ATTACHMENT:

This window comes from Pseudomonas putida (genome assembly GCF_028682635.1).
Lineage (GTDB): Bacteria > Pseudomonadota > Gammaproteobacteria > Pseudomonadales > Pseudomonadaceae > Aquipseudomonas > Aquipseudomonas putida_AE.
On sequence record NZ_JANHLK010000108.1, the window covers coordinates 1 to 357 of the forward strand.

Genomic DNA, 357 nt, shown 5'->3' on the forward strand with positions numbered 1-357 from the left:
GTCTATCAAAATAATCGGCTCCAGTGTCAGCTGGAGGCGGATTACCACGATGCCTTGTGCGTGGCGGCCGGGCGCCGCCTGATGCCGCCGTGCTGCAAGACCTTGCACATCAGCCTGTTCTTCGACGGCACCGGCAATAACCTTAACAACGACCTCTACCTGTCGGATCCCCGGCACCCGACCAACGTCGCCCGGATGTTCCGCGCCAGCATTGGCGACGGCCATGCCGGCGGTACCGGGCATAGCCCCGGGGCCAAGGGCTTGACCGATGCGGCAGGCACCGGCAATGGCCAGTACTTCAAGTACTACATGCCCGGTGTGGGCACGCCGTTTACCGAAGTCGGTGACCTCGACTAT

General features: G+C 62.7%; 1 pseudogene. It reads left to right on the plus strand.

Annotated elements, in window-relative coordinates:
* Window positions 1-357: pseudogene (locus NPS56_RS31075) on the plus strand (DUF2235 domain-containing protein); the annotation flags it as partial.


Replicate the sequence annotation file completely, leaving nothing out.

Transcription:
This window comes from Pseudomonas putida (genome assembly GCF_028682635.1).
Lineage (GTDB): Bacteria > Pseudomonadota > Gammaproteobacteria > Pseudomonadales > Pseudomonadaceae > Aquipseudomonas > Aquipseudomonas putida_AE.
On sequence record NZ_JANHLK010000108.1, the window covers coordinates 1 to 357 of the forward strand.

Genomic DNA, 357 nt, shown 5'->3' on the forward strand with positions numbered 1-357 from the left:
GTCTATCAAAATAATCGGCTCCAGTGTCAGCTGGAGGCGGATTACCACGATGCCTTGTGCGTGGCGGCCGGGCGCCGCCTGATGCCGCCGTGCTGCAAGACCTTGCACATCAGCCTGTTCTTCGACGGCACCGGCAATAACCTTAACAACGACCTCTACCTGTCGGATCCCCGGCACCCGACCAACGTCGCCCGGATGTTCCGCGCCAGCATTGGCGACGGCCATGCCGGCGGTACCGGGCATAGCCCCGGGGCCAAGGGCTTGACCGATGCGGCAGGCACCGGCAATGGCCAGTACTTCAAGTACTACATGCCCGGTGTGGGCACGCCGTTTACCGAAGTCGGTGACCTCGACTAT

General features: G+C 62.7%; 1 pseudogene. It reads left to right on the plus strand.

Annotated elements, in window-relative coordinates:
* Window positions 1-357: pseudogene (locus NPS56_RS31075) on the plus strand (DUF2235 domain-containing protein); the annotation flags it as partial.